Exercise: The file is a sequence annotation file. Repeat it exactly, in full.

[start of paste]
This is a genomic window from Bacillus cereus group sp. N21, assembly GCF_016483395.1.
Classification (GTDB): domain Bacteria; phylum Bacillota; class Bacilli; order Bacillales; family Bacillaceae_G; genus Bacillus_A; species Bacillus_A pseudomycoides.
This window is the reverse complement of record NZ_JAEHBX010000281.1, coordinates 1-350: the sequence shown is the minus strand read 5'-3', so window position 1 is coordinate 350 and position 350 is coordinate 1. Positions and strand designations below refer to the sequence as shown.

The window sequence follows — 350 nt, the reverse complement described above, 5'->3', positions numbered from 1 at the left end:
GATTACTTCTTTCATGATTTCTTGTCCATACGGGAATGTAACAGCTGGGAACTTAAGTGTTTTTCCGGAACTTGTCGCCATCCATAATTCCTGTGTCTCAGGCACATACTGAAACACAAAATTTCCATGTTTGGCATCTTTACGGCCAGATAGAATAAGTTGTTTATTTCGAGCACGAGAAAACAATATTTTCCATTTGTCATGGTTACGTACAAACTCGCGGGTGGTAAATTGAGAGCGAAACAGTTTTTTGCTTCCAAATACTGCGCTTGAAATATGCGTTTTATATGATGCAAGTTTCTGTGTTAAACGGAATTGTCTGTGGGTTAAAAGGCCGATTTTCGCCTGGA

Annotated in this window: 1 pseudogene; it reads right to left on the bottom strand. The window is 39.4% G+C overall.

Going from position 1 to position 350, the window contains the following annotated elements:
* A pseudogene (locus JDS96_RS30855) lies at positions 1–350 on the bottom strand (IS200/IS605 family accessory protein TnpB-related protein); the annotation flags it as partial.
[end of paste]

This is a genomic window from Bacillus cereus group sp. N21, assembly GCF_016483395.1.
Classification (GTDB): domain Bacteria; phylum Bacillota; class Bacilli; order Bacillales; family Bacillaceae_G; genus Bacillus_A; species Bacillus_A pseudomycoides.
This window is the reverse complement of record NZ_JAEHBX010000281.1, coordinates 1-350: the sequence shown is the minus strand read 5'-3', so window position 1 is coordinate 350 and position 350 is coordinate 1. Positions and strand designations below refer to the sequence as shown.

The window sequence follows — 350 nt, the reverse complement described above, 5'->3', positions numbered from 1 at the left end:
GATTACTTCTTTCATGATTTCTTGTCCATACGGGAATGTAACAGCTGGGAACTTAAGTGTTTTTCCGGAACTTGTCGCCATCCATAATTCCTGTGTCTCAGGCACATACTGAAACACAAAATTTCCATGTTTGGCATCTTTACGGCCAGATAGAATAAGTTGTTTATTTCGAGCACGAGAAAACAATATTTTCCATTTGTCATGGTTACGTACAAACTCGCGGGTGGTAAATTGAGAGCGAAACAGTTTTTTGCTTCCAAATACTGCGCTTGAAATATGCGTTTTATATGATGCAAGTTTCTGTGTTAAACGGAATTGTCTGTGGGTTAAAAGGCCGATTTTCGCCTGGA

Annotated in this window: 1 pseudogene; it reads right to left on the bottom strand. The window is 39.4% G+C overall.

Going from position 1 to position 350, the window contains the following annotated elements:
* A pseudogene (locus JDS96_RS30855) lies at positions 1–350 on the bottom strand (IS200/IS605 family accessory protein TnpB-related protein); the annotation flags it as partial.